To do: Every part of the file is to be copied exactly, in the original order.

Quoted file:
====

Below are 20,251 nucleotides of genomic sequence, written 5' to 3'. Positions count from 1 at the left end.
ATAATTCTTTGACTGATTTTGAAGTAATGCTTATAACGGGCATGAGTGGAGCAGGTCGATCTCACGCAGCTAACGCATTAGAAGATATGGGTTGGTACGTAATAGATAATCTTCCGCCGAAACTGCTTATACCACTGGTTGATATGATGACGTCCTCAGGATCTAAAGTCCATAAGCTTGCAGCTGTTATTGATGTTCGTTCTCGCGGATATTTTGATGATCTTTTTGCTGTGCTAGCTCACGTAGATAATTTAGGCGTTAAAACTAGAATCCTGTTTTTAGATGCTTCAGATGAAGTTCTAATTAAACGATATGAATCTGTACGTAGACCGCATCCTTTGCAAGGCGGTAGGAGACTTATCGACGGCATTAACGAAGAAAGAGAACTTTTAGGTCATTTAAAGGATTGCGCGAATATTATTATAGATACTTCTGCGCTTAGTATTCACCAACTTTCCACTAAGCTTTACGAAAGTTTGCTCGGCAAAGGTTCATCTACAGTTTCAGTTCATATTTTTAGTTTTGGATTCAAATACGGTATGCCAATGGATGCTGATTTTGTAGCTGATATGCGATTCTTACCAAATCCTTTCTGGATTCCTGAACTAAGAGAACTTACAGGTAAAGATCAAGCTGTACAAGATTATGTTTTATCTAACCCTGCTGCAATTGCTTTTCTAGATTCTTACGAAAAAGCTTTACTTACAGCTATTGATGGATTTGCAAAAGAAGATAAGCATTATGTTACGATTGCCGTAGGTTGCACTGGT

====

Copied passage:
Below are 20,251 nucleotides of genomic sequence, written 5' to 3'. Positions count from 1 at the left end.
ATAATTCTTTGACTGATTTTGAAGTAATGCTTATAACGGGCATGAGTGGAGCAGGTCGATCTCACGCAGCTAACGCATTAGAAGATATGGGTTGGTACGTAATAGATAATCTTCCGCCGAAACTGCTTATACCACTGGTTGATATGATGACGTCCTCAGGATCTAAAGTCCATAAGCTTGCAGCTGTTATTGATGTTCGTTCTCGCGGATATTTTGATGATCTTTTTGCTGTGCTAGCTCACGTAGATAATTTAGGCGTTAAAACTAGAATCCTGTTTTTAGATGCTTCAGATGAAGTTCTAATTAAACGATATGAATCTGTACGTAGACCGCATCCTTTGCAAGGCGGTAGGAGACTTATCGACGGCATTAACGAAGAAAGAGAACTTTTAGGTCATTTAAAGGATTGCGCGAATATTATTATAGATACTTCTGCGCTTAGTATTCACCAACTTTCCACTAAGCTTTACGAAAGTTTGCTCGGCAAAGGTTCATCTACAGTTTCAGTTCATATTTTTAGTTTTGGATTCAAATACGGTATGCCAATGGATGCTGATTTTGTAGCTGATATGCGATTCTTACCAAATCCTTTCTGGATTCCTGAACTAAGAGAACTTACAGGTAAAGATCAAGCTGTACAAGATTATGTTTTATCTAACCCTGCTGCAATTGCTTTTCTAGATTCTTACGAAAAAGCTTTACTTACAGCTATTGATGGATTTGCAAAAGAAGATAAGCATTATGTTACGATTGCCGTAGGTTGCACTGGT